The 1976 F1 season is one of the most remarkable years in F1 history. Hollywood immortalized the season with the epic film Rush. Rivalries elevate sports, Niki Lauda vs James Hunt was F1’s first epic rivalry. Hunt raced against Lauda in F2. They’d experienced issues on track in the junior category. James Hunt was F1’s rockstar; he was the cool, charismatic pin-up for F1. Lauda was the complete antithesis of Hunt, Niki was calculating, cunning and very quiet. He showed no interest in being the showman, unlike Hunt. After James Hunt signed for Mclaren in 1976, the two would go head to head in an enthralling battle. Hunt’s brash personality and winning good looks did not sit well with Lauda. The world was ready to see what would happen.
Lauda won four of the first six races and another world title looked a formality… until a wet afternoon at the Nurburgring. Jackie Stewart christened the “Ring the Green Hell”. It was a dangerous racetrack. In the wet, it got even more dangerous. Lauda didn’t want to drive; Hunt led a rebel group of drivers who wanted to race. Hunt’s cabal won the vote; the race went on as planned. In the treacherous conditions, Lauda hydroplaned and smashed into the barriers. Instantly the car burst into flames, other vehicles collided in the inferno. The emergency services airlifted Lauda to hospital.
Back From the Dead
At the hospital, the staff gave him the last rites. Lauda slipped into a coma due to the injuries he’d suffered. His right ear, eyelids, head and face sustained severe burns. Lauda also inhaled an awful amount of smoke; it seemed as if his career was over. In Lauda’s absence, Hunt would win race after race; the Englishman cut down Lauda’s lead during the Austrians stay in hospital. The treatment included vacuuming all the trash out of his lungs; it was a horrible feeling. At the same time, his burns couldn’t get treated; his face would remain disfigured. None of that mattered to Lauda, the only thing that he cared about was the world championship. Hunt’s victories drove Lauda to take more treatment to hurry up the recovery process. Lauda displayed the courage of a Lion to get up off the death bed and get back in the car.
Six weeks after a death-defying crash, Lauda got back in the race-car. He courageously drove the car to a fourth-place finish; he needed to fight exhaustion to finish the race. Six weeks removed from a coma, Lauda hauled himself back into contention for the world championship. He would not allow Hunt to win the title easily. The world championship went down to the final race in Japan. In the shadows of Mount Fuji, the rain descended onto the track halfway through the race. In awful conditions, Hunt and Lauda dueled it out for the greatest prize in racing. However, after two laps Lauda retired from the race, he deemed it too dangerous. Hunt would finish third in the race, that was good enough to win the world championship by one point. Lauda made one more courageous decision, the one that no racing drivers want to make.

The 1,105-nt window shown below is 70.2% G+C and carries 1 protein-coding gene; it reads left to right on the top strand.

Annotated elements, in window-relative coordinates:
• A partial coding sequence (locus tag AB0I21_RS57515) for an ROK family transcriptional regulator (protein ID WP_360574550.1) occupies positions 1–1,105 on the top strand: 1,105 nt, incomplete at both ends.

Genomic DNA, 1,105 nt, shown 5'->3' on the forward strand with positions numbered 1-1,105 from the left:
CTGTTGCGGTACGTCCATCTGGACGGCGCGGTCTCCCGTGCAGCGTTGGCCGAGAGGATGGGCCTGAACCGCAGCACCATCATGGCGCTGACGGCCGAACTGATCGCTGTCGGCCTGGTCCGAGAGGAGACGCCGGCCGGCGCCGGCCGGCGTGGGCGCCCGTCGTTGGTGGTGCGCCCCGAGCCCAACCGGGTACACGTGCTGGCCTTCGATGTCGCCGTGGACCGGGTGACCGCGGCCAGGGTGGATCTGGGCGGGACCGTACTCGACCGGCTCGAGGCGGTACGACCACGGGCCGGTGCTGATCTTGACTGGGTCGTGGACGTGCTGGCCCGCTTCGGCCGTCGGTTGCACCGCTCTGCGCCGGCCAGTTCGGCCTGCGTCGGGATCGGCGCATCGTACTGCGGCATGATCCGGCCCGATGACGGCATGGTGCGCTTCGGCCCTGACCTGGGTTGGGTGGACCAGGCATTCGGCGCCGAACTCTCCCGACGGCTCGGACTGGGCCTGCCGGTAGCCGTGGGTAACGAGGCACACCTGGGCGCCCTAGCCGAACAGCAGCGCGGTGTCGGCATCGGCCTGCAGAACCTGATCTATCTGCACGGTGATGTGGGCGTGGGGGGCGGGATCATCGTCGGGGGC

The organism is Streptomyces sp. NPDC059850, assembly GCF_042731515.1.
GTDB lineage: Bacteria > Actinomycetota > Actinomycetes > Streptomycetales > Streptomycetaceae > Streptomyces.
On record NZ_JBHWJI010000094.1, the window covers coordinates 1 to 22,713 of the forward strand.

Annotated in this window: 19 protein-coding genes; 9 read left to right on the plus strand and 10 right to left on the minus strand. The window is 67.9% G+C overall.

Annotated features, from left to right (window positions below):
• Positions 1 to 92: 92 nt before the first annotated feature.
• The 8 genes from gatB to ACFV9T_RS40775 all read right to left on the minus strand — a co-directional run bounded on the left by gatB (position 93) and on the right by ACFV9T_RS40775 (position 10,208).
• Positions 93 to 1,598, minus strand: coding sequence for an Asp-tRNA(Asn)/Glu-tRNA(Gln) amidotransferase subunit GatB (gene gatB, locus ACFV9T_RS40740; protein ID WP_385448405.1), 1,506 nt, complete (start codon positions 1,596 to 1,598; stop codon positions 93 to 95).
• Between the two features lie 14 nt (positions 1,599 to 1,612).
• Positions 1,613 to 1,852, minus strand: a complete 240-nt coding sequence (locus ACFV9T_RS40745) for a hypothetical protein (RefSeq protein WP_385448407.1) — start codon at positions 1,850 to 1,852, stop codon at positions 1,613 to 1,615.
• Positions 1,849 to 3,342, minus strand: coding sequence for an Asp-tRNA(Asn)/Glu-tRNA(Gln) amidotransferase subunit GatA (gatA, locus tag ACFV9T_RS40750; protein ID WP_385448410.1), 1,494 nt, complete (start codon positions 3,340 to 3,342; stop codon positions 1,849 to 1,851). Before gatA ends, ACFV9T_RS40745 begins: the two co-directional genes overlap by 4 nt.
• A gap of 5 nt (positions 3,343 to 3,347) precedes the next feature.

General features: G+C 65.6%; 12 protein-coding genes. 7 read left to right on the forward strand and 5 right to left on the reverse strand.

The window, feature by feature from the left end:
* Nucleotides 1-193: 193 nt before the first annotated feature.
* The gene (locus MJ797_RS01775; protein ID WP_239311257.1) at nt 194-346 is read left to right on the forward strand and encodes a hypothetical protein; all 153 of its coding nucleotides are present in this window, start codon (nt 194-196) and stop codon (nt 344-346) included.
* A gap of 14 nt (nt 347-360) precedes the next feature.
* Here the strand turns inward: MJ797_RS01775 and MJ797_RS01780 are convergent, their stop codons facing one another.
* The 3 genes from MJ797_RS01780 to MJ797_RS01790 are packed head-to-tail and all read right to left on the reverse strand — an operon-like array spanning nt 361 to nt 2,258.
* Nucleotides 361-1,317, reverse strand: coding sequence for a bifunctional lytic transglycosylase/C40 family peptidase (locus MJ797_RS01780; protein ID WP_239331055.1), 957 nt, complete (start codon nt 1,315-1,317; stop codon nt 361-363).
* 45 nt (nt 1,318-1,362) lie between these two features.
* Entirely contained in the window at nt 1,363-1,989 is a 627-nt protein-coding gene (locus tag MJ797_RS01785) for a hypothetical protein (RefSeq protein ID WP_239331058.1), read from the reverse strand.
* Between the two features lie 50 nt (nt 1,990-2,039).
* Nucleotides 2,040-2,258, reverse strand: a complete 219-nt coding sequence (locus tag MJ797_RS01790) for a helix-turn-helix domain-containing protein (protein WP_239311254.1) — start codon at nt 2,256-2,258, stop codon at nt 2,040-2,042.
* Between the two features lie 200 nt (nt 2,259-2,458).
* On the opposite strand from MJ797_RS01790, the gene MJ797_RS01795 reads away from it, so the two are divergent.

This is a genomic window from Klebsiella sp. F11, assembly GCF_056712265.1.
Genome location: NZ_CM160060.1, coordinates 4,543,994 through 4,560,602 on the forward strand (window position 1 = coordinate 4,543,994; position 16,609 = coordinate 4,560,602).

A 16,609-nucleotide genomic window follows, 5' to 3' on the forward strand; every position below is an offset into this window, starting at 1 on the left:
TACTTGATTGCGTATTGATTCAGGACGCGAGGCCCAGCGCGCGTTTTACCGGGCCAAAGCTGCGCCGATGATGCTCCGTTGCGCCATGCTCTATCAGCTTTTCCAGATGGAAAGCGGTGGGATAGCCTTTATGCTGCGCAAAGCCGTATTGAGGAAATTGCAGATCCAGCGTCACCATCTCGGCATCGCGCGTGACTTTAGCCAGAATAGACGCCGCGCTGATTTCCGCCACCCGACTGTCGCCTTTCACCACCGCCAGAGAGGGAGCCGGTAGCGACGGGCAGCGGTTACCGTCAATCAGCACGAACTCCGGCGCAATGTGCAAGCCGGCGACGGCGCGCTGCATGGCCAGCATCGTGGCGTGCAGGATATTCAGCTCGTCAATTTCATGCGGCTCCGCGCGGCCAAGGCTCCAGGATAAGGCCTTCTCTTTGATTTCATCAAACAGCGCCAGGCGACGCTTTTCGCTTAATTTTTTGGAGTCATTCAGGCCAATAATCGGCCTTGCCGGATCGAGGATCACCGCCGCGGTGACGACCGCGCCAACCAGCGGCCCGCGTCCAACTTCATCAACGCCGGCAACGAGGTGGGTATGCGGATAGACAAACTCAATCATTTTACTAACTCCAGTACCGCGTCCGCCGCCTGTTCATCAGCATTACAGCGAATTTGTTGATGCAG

First Retirement and Comeback
After 1977 Lauda joined the Brabham team. They were uncompetitive, Lauda got frustrated with the team’s slow car. He retired in 1979 citing frustration with F1 as the significant factor. Lauda raced sportscars for a few years, although it didn’t suit him, just like earlier in his career. Lauda got itchy fingers; he grew restless. Nothing else compared to the thrill of driving an F1 car. Mclaren offered him a route back into the sport. With Porsche engines in the back, Mclaren gave Lauda a dominant car in 1984. After two years of insignificant performances, Lauda got the best tools for the job. He won his third world title in 1984, by half a point ahead of Alain Prost. Lauda knew there was unfinished business when he came back; he checked that box. Lauda would retire at the end of 1985 for good.
Why He’s on Our List
Niki Lauda is on our list due to a plethora of reasons. He demonstrated amazing self-confidence by defying his family to pursue his dream. He did the same by taking out bank loans to fund his career. Then Lauda displayed his tremendous speed, plus brilliant engineering excellence. Add all those racing driver qualities to the courage he showed after his crash, Niki Lauda needed to be in our top-ten. He became the benchmark driver in the 70s. Every driver that immediately followed him aspired to be Niki Lauda. That is his legacy.